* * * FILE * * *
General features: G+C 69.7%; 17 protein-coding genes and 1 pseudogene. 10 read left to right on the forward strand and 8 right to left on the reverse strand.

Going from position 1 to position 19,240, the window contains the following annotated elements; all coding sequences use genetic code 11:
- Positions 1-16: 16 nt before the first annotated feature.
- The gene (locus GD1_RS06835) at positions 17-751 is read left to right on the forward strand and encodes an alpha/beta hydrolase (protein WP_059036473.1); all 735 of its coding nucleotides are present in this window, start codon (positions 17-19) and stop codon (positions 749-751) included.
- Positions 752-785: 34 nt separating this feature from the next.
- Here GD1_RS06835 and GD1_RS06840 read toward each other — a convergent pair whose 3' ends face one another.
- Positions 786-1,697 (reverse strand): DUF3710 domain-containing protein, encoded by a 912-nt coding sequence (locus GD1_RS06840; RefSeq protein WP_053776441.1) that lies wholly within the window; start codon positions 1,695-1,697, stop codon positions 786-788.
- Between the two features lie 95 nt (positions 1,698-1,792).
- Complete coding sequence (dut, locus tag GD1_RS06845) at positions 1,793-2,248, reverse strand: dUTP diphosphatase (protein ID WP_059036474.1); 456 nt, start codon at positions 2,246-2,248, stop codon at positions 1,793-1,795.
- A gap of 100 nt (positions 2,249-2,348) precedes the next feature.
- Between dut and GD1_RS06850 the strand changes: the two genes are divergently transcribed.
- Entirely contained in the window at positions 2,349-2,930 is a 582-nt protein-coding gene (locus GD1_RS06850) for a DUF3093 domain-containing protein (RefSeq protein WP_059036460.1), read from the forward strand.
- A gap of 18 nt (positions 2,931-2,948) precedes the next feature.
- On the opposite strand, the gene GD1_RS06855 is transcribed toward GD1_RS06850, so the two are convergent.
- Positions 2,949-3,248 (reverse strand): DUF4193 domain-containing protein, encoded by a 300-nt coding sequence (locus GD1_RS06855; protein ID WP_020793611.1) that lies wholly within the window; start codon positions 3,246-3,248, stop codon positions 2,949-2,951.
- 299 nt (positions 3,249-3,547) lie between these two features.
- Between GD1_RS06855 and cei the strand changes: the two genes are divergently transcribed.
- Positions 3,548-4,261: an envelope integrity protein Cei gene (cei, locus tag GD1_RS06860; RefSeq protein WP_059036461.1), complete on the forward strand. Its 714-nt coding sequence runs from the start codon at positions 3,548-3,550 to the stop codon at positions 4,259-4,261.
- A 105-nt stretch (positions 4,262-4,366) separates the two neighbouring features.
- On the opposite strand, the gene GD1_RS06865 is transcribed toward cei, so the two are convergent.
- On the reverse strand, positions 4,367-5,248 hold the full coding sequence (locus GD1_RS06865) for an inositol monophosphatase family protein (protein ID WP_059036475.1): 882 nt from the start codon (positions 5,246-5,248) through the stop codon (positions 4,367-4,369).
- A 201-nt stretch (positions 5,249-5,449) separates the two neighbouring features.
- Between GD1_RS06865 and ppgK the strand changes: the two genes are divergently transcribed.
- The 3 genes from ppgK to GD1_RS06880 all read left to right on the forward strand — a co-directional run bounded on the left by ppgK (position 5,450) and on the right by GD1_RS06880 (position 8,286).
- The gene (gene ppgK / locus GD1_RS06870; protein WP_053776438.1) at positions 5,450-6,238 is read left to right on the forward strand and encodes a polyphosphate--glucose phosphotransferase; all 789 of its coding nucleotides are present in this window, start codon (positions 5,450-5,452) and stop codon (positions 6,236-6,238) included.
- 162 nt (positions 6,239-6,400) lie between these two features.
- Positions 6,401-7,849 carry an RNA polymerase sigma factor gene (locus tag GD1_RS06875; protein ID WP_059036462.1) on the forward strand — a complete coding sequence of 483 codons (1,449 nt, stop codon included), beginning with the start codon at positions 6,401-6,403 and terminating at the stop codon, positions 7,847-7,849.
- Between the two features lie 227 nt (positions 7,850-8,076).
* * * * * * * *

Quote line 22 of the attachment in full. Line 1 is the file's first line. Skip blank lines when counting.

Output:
- A 201-nt stretch (positions 5,249-5,449) separates the two neighbouring features.